A mushroom for more flavor
Having successfully made vegetable sausage, we are now TEAM KOJI and ready for more experiments. After the rather unusual use with vegetables, we now consider some very classic preparations. This is because koji, or the mold Aspergillus oryzae, is the basis for some important preparations in Japanese cuisine. Miso or soy sauce is traditionally made with it.
Rice or soy is used for this purpose. We take our cue from Europeanized versions; Noma uses barley or yellow peas, for example, but basically follows Japanese models in terms of technique.
The goal here is to get a different flavor that has depth but does not directly resemble Asian cuisine. In the case of soy sauce, this is not so easy. René Redzepi and David Zilber report that due to the transformation processes, their attempt to produce Nordic soy sauce failed, because even when using typical Nordic ingredients, the result was rather typical Asian, the basic ingredients could not prevail in terms of taste.
But it is different with miso paste, here the ingredients come to taste. Miso can be made from Nordic ingredients, with its own character without resembling Asian cuisine. This is exactly the aspect we are also interested in.
About the procedure:
First, coypod spores are grown on steamed grain (starch is important).
For Shio Koji, the finished (grain) Koji i.e. “moldy grain” is mixed with water and salt and blended, ready to make an aromatic paste that can be used as a marinade or condiment.
For miso, the koji is mixed with crushed and cooked soybeans or just peas and salt, blended and then fermented together.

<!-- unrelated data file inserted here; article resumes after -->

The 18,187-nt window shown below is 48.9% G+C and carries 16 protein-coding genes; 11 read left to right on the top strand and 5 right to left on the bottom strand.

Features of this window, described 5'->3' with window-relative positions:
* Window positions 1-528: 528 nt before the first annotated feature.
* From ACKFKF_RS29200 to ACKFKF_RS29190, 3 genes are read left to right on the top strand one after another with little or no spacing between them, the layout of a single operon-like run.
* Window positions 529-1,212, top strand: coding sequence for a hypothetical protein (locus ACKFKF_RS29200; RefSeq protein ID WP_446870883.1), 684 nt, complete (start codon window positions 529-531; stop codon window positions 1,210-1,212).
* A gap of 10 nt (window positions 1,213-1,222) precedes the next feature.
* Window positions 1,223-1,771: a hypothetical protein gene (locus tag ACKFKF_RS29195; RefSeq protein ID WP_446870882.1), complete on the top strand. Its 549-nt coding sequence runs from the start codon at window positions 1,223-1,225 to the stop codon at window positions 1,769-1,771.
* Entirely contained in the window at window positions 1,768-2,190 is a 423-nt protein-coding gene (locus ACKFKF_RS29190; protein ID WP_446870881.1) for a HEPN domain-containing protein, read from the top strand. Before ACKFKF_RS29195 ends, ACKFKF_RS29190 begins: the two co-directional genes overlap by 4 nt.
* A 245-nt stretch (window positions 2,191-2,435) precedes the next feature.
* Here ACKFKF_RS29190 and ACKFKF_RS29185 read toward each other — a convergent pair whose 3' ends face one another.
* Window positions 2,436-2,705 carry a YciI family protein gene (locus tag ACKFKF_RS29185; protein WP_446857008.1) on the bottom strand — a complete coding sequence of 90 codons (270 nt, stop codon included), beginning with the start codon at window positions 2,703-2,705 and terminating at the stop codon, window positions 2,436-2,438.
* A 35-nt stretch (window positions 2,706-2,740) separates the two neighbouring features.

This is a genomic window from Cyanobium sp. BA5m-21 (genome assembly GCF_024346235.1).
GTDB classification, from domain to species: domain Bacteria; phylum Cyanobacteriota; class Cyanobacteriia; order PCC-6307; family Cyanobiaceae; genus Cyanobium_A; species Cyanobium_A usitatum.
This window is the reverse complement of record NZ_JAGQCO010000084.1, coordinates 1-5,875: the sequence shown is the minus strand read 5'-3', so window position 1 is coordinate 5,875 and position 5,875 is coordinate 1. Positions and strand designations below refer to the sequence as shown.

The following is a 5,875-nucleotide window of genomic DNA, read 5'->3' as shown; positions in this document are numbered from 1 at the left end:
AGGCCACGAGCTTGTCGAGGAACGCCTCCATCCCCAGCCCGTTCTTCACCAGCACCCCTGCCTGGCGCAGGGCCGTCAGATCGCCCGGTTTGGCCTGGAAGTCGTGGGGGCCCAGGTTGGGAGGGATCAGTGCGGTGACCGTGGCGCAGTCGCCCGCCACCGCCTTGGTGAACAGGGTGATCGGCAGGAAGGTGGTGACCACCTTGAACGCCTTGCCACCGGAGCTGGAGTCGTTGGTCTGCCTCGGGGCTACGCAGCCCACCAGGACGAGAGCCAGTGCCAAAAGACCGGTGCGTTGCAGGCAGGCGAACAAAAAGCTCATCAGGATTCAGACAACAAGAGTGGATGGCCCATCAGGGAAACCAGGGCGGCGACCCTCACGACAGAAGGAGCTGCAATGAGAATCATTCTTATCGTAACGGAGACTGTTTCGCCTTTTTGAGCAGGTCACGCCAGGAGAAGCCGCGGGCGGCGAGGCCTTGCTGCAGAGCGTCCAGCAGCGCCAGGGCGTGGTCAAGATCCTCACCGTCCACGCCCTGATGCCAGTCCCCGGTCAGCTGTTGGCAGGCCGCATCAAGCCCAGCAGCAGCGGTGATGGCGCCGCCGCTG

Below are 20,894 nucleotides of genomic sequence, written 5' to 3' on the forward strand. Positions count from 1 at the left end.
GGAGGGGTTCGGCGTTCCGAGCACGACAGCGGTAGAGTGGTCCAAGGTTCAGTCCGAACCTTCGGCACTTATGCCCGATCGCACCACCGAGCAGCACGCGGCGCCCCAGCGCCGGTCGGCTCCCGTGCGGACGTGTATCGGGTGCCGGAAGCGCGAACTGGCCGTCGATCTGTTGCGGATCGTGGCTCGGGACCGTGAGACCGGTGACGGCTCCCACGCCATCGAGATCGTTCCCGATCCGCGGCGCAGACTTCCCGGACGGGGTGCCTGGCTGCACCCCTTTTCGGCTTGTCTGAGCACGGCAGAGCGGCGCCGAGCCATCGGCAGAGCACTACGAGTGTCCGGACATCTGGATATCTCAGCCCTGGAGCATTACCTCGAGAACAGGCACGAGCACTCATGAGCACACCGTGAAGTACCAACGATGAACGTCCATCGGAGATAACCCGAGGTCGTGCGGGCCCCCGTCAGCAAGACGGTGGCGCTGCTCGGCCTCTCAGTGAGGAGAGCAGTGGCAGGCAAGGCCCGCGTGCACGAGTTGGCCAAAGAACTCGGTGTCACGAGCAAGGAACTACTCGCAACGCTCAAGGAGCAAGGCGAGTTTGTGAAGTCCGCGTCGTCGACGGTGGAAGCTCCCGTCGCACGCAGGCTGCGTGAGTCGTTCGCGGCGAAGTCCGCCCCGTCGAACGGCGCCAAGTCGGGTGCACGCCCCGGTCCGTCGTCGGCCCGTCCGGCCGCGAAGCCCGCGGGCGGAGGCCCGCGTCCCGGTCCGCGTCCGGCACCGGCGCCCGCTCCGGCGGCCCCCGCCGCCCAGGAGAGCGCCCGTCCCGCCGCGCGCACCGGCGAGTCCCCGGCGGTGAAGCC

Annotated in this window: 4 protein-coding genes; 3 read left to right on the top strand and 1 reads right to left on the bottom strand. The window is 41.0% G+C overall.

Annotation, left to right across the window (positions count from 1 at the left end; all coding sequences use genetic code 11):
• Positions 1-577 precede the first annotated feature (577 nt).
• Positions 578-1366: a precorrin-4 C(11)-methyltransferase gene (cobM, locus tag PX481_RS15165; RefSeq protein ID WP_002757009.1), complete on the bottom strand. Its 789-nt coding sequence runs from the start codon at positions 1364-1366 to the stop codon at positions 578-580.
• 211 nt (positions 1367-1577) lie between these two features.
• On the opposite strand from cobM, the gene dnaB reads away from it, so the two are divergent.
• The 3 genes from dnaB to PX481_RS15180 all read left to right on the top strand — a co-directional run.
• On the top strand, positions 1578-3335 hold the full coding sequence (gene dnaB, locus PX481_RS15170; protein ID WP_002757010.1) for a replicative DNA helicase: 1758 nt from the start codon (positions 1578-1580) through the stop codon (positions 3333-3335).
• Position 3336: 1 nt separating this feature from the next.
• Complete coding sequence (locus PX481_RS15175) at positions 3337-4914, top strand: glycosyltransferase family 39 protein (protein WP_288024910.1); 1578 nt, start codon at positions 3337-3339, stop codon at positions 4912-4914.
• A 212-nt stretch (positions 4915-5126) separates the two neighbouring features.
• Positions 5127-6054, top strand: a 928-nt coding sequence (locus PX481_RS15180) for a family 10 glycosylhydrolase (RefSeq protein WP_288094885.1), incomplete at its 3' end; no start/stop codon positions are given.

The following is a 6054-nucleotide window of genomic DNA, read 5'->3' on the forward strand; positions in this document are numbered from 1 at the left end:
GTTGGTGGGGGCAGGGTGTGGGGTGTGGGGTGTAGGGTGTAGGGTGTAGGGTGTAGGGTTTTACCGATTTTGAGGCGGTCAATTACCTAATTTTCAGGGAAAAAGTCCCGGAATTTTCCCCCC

As a by-product, a flavor-intensive liquid settles during the final fermentation, tamari a kind of preversion of classic soy sauce, which, however, has a product-typical characteristic and thus, in the case of Noma, can also be used in Nordic cuisine.
For soy sauce (shoyu), the mold is grown directly on a mixture of cooked soybeans and roasted, coarsely ground wheat and fermented in a brine.
Miso my miso
We are now trying our hand at different miso variations. Miso can be compared to cheese or wine in the variability and complexity of flavors and aromas that result from aging. A spectrum still largely unknown to many in Europe. And we, too, encounter this fascinating product quite cluelessly but full of curiosity.
For our koji batch, we choose commercially available pearl barley. We soak these in water for four hours. The ratio of pearl barley and water is 1:2. This gives the pearl barley enough time to soak up enough water. At the end of the four hours, the water has become slightly turbid. Part of the starch has dissolved and the pearl barley has doubled in volume. We drain the pearl barley for a few minutes and then put it in thin layers in a bamboo basket.